Students who enroll in a bachelor of cybersecurity program gain core information technology (IT), computer programming, and data analytics skills needed for careers in this rapidly growing field. Learners can personalize their degree plans through concentrations in areas like cloud security and mobile application development. Bachelor's programs also include practicums and research projects to provide students with real-world, hands-on experiences.
What are the best cybersecurity programs of 2020? Here are our top 10:
|1||Colorado State Global||Greenwood Village, CO|
|2||University of Charleston||Charleston, WV|
|3||Hallmark University||San Antonio, TX|
|4||George Mason University||Fairfax, VA|
|5||University of Illinois at Springfield||Springfield, IL|
|6||Champlain College||Burlington, VT|
|7||Robert Morris University||Moon Township, PA|
|8||University of Maryland Global Campus||Adelphi, MD|
|9||Western Governors University||Salt Lake City, UT|
|10||Bellevue University||Bellevue, NE|
Full-time students typically earn their undergraduate degree in four years. Accelerated online programs can reduce the time commitment to as little as two years.
This guide provides information on cybersecurity degrees, including course offerings, admission requirements, and tips on how to pick the right program. You will also learn about career opportunities and professional development resources.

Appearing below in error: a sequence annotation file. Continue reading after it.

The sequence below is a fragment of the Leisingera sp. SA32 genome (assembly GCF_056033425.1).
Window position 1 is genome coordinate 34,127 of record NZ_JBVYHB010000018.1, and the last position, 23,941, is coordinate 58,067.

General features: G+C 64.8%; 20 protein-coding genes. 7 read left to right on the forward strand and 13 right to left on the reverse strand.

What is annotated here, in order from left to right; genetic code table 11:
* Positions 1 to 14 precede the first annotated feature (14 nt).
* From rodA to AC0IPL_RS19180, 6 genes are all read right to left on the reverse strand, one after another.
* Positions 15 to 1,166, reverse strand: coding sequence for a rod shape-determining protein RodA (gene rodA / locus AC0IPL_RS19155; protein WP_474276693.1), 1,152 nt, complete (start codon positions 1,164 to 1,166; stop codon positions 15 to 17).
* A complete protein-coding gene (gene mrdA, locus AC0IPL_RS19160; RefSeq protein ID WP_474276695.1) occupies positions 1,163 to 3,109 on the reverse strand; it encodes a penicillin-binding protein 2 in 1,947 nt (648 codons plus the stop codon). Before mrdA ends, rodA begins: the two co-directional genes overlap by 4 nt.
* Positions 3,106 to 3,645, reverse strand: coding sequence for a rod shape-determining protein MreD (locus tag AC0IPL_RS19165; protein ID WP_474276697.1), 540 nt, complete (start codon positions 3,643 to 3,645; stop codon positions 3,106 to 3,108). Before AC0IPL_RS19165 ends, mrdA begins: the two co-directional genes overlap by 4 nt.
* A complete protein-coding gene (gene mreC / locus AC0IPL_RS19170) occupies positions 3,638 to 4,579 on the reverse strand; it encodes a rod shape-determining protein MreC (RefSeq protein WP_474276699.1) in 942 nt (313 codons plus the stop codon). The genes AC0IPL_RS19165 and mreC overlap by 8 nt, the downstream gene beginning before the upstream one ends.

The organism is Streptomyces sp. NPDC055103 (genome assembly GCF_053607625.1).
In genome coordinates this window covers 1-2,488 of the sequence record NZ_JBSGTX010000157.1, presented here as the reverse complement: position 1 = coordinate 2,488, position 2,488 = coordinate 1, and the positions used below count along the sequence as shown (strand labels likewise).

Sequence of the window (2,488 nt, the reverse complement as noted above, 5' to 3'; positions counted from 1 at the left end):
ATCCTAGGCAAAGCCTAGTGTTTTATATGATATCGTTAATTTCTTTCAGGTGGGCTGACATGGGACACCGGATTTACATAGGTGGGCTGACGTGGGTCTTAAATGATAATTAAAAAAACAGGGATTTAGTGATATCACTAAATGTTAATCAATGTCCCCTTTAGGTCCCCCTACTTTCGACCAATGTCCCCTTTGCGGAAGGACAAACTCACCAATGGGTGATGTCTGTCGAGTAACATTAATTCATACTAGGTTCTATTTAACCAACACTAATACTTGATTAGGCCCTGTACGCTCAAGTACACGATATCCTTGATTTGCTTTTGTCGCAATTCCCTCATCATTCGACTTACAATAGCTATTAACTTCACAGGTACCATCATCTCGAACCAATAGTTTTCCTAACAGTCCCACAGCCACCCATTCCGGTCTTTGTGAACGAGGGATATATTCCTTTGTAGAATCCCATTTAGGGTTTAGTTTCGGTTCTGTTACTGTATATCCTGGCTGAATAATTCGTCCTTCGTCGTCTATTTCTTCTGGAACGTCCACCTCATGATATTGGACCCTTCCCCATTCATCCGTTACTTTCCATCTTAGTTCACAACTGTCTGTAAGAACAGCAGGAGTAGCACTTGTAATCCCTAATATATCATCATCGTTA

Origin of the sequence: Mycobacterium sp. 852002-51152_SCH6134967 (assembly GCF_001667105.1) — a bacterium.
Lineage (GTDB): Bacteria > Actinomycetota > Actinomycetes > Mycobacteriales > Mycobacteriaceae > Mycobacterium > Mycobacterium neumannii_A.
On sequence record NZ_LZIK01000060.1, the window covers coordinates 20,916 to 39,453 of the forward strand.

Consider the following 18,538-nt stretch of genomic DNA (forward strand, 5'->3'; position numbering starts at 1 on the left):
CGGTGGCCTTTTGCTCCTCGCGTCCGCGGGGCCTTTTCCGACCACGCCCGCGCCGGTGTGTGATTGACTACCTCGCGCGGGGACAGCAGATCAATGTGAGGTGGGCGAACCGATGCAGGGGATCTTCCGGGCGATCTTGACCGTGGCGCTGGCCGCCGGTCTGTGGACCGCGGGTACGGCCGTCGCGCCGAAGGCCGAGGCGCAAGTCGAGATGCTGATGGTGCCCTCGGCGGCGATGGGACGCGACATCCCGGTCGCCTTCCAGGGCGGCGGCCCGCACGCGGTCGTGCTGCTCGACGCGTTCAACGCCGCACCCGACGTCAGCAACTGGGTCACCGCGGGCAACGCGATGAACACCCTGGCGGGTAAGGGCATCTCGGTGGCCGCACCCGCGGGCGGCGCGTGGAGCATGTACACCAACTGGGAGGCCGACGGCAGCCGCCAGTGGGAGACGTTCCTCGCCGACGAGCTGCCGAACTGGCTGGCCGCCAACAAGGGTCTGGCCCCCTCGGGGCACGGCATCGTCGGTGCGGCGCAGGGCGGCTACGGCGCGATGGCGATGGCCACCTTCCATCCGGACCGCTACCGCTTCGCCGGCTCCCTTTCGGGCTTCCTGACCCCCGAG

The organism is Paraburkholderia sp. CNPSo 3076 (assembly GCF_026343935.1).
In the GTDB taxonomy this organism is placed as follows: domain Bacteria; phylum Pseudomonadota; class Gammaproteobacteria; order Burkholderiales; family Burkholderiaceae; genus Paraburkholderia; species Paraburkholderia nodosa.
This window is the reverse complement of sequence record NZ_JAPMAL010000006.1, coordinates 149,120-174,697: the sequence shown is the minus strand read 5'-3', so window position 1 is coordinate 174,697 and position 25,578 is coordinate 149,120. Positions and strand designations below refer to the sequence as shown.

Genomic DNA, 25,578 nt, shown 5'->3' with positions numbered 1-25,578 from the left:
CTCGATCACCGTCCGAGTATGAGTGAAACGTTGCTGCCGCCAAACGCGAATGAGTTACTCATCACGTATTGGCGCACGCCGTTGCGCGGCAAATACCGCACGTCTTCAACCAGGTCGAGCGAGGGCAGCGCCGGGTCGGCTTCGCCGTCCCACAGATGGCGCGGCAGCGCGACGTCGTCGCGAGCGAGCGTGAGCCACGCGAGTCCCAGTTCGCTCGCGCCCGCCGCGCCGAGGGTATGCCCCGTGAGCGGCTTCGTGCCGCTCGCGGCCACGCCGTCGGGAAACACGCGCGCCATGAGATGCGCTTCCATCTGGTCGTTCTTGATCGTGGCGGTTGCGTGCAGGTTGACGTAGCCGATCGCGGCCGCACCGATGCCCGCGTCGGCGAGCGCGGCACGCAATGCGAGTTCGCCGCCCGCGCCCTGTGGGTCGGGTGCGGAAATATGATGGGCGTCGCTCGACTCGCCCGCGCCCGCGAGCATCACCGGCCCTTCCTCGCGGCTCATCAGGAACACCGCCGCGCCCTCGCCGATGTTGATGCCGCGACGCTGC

What Is Cybersecurity?
Cybersecurity is the practice of protecting computer programs, systems, and networks from intrusion and data theft. As implementation and use of networked computers and devices increases across the world, hackers engage in more frequent and innovative cyberattacks to steal information and data -- and even take control of entire systems. According to the University of Maryland's Clarke School, computers with internet connectivity face a near-constant barrage of hacker attacks, averaging an incident every 36 seconds. Attacks include information theft, asset destruction, and social engineering extortion using ransomware and phishing techniques.
In addition to harming individual users, cyberattackers increasingly target large corporations. Juniper Research projects that global businesses will lose over $8 trillion to cybercrime from 2017 through 2022. To respond to these threats, companies in all sectors recruit cybersecurity specialists who can build multilayered defenses, retrieve stolen assets, and track down assailants.
You can begin the journey to becoming a cybersecurity professional by learning about your academic options. Check out our list of the 25 best online cybersecurity programs for information on program aspects like cost, quality, and student resources.
What You Can Do With a Bachelor's in Cybersecurity
By earning a bachelor's degree in cybersecurity, you can work as an information security analyst, system administrator, or cybersecurity consultant. You may also pursue general IT positions, like software developer, computer programmer, and information systems manager.
- Information Security Analyst